Band Interviews


  • MuzicNotez Crew: First off, it’s an honor to be doing this interview with you Michael, thanks for taking the time to sit down with us.
    What motivated you to start creating music? What age did you begin?

    • Michael Egleton: Music was something placed in my blood. Passed down from my grandfather, Bishop David Egleton, to my mother, Jeanne Egleton-Bell, then to me. So in saying that, I would say my music interest and journey, started from birth. From playing Grit boxes at age 2, to drums by age5, trumpet and guitar age 7, and piano and Hammond Organ by age 19 up until now. I have since passed it on to my daughter who started learning music in grade school band and plays violin and flute. She also at one time was proficient in reading and writing music. I would write a song and she would figure out the notes and write them for me. I, myself, don’t read or write a lick of music. Now I’m seeing the gift develop in my grandkids with their interest in music starting. One on drums the other on keys and both of them singing.
  • MuzicNotez Crew: Who were your musical influences, idols, or bands growing up that have helped mold you into the musician you are today? Or helped mold the music that you create?
    • Michael Egleton: There are so many great musicians and artists that have deposited their artistry in my life until where do I start! First there’s the quick, nibbled fingered, Art Tatum. Also originally from Ohio, he was so far ahead of his time back in the 40’s and 50’s. The great late Donny Hathaway. He sang so soulful. Like silk. I’ve been told many times I sound just like him. Mr. Michael McDonald. Wow! What a singer and piano player. The growly voice of Joe Cocker. The great Aretha Franklin. When she sings and plays piano she takes you to church! Steely Dan. His chord structure is off the chain. Charlie Wilson. Not only his singing but his life story gives me encouragement when I’m down and ready to give up. The electric Sister Rosie Haynes a gifted saxophonist and singer and her brother, a monster on the Hammond B3 Organ, George Haynes from East St. Louis. The Mystro himself, Mr. Barry White with is string arrangements, Michael Henderson, Jonny Taylor and Jonny Gill. I could go on but those mentioned have affected me in a way that’s not measured.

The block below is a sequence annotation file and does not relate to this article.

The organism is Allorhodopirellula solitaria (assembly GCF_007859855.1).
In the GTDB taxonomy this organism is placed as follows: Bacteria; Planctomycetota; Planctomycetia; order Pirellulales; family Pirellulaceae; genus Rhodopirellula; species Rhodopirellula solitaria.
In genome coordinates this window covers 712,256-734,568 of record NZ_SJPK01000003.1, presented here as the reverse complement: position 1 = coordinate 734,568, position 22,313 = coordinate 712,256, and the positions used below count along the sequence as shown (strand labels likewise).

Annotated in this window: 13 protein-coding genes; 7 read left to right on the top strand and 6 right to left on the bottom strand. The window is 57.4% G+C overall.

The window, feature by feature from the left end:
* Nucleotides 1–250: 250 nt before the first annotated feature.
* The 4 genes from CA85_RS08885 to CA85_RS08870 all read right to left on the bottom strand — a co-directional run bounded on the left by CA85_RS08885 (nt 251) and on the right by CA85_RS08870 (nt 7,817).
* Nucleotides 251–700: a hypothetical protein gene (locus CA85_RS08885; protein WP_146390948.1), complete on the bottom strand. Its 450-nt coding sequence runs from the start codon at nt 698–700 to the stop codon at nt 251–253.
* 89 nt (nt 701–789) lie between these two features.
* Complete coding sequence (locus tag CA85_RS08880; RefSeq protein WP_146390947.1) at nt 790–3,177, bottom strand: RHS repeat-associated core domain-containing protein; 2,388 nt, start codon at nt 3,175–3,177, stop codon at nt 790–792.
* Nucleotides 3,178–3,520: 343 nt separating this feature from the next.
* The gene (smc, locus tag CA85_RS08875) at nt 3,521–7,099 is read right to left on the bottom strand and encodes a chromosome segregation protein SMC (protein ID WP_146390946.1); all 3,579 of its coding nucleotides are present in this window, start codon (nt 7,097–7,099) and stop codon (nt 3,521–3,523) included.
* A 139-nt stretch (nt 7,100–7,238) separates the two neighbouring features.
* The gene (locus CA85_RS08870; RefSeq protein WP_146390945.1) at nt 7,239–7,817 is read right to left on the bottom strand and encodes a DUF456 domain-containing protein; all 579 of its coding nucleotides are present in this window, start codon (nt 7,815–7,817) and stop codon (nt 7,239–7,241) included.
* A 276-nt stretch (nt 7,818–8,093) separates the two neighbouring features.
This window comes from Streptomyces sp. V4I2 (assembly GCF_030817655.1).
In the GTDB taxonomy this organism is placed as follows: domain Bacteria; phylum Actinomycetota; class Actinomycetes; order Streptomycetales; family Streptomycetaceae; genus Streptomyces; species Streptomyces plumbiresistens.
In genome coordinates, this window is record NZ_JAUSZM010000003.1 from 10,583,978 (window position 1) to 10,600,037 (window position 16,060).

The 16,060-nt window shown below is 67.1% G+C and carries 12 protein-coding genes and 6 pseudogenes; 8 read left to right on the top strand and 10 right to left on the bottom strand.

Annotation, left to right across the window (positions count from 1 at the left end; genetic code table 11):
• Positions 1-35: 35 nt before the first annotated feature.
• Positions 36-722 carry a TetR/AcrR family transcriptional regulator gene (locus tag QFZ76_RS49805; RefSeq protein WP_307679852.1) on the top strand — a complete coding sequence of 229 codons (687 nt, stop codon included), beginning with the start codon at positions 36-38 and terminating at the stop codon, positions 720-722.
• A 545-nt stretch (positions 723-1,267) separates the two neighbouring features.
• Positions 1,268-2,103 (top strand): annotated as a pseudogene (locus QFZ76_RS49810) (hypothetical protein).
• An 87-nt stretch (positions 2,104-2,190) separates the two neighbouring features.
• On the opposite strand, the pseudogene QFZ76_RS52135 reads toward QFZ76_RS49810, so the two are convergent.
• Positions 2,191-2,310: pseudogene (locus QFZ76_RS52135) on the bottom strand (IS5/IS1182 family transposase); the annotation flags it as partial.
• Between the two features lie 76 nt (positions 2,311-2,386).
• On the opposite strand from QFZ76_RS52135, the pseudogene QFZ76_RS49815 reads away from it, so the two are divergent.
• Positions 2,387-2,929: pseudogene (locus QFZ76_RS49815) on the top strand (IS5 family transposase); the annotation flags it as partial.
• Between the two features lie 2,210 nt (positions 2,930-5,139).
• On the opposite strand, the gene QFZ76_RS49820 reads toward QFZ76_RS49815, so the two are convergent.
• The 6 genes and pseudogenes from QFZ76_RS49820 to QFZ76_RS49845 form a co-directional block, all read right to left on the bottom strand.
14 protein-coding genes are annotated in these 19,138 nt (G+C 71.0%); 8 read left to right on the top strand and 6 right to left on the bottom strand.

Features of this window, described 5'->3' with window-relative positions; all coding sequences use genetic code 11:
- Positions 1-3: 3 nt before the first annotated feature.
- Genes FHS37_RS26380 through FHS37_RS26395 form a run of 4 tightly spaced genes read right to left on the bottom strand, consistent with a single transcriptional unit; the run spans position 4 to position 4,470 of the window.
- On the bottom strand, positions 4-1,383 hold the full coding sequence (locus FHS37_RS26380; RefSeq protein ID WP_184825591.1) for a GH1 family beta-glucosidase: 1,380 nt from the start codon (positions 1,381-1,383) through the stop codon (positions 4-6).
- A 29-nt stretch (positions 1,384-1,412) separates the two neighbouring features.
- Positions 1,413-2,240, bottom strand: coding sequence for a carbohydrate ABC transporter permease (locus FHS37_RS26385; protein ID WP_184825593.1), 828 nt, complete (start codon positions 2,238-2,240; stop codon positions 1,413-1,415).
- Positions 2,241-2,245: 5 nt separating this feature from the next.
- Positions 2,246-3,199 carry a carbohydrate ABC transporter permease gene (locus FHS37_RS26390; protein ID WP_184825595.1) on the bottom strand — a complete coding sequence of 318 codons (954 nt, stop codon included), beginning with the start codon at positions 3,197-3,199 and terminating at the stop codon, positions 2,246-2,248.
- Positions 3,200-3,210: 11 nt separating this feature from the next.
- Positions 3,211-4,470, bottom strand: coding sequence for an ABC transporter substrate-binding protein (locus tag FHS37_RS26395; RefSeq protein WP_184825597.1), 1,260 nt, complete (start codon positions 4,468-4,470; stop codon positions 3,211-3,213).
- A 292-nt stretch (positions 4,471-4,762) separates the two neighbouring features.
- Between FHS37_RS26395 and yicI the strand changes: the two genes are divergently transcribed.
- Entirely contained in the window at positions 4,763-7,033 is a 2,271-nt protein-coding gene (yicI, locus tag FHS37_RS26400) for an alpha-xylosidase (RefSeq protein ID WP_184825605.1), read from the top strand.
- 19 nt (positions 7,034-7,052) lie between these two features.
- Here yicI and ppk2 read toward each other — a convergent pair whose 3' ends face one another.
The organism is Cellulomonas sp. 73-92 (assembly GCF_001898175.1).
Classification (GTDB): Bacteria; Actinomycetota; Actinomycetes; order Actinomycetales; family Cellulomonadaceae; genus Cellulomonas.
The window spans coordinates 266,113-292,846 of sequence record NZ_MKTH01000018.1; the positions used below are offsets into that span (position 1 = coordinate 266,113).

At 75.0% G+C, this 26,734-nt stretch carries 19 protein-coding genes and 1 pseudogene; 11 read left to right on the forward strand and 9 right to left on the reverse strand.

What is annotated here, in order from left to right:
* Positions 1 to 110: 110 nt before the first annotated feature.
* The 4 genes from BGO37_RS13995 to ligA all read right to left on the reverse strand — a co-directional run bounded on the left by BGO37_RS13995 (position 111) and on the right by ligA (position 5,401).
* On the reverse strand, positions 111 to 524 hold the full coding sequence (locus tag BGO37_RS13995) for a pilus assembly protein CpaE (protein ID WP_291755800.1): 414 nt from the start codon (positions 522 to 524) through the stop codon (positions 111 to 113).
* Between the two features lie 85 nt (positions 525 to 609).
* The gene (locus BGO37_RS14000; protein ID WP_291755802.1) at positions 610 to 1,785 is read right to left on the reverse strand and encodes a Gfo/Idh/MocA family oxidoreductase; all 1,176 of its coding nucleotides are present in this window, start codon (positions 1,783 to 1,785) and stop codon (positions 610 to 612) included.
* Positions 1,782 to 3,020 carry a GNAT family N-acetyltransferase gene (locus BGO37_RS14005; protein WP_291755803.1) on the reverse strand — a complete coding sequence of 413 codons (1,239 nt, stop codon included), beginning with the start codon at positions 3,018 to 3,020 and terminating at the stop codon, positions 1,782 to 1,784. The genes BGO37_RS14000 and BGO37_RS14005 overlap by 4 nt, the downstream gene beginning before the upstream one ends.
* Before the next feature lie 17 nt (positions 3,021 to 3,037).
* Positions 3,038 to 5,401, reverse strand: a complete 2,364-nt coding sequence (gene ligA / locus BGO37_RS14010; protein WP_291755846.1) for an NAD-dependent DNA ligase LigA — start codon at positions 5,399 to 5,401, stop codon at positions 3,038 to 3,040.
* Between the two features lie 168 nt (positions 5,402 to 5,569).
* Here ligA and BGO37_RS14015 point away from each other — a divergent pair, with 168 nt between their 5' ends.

• MuzicNotez Crew: What’s the ultimate goal you want your music to achieve, or for you to achieve in your career as a musician? Any particular message you wish to send?
    • Michael Egleton: The ultimate goal of my music is to affect the listener in a positive way. To somehow touch the mind and heart in a way that causes thought and/or change in their situation and life. There is great music that makes you move and dance then there is music that you look to for an answer to what’s affecting you at that moment. Whether it’s to calm down or cool out or help you through a rough relationship situation. I believe music is universal. Goes past language barriers and enters the spirit and soul of a man or woman then transposes outward from their soul and sprit to their mind and heart changing their continence in a way unimaginable. Yes, I would like to have the awards and recognition that comes with making great music but I believe if you first make music that touches, the rest will come. I believe the ultimate reward is to hear your music 20 or 30 years later playing on the radio having the same effect as the day it first came out.
  • MuzicNotez Crew: Your about to release ‘A Look Into My Heart’ this June, what was the motivation behind this? What can you tell me about it?

    • Michael Egleton: The motivation behind A Look Into My Heart, was I became full. Full of music and words that had to get out. Things from my life I need to share in song. My music is therapeutic for me. Not so much like my former release, That’s Alright (the remix) coming out in September where I knew I could do better and needed a second crack at it. A Look Into My Heart is just what it says, and actual look into my heart, soul and mind. Each song represents a piece of me. Little rooms in my life and heart with the instrumental cuts representing how I feel where I don’t have words to describe things. Example, It’s Over (the remix), represent the rooms of when I was 19 years of age and the things that were going on then. Why Does It Hurt So Bad speaks to how one doesn’t really realize how important or how much the other means until they are gone for real. Then it becomes, “I didn’t know…”


MuzicNotez Crew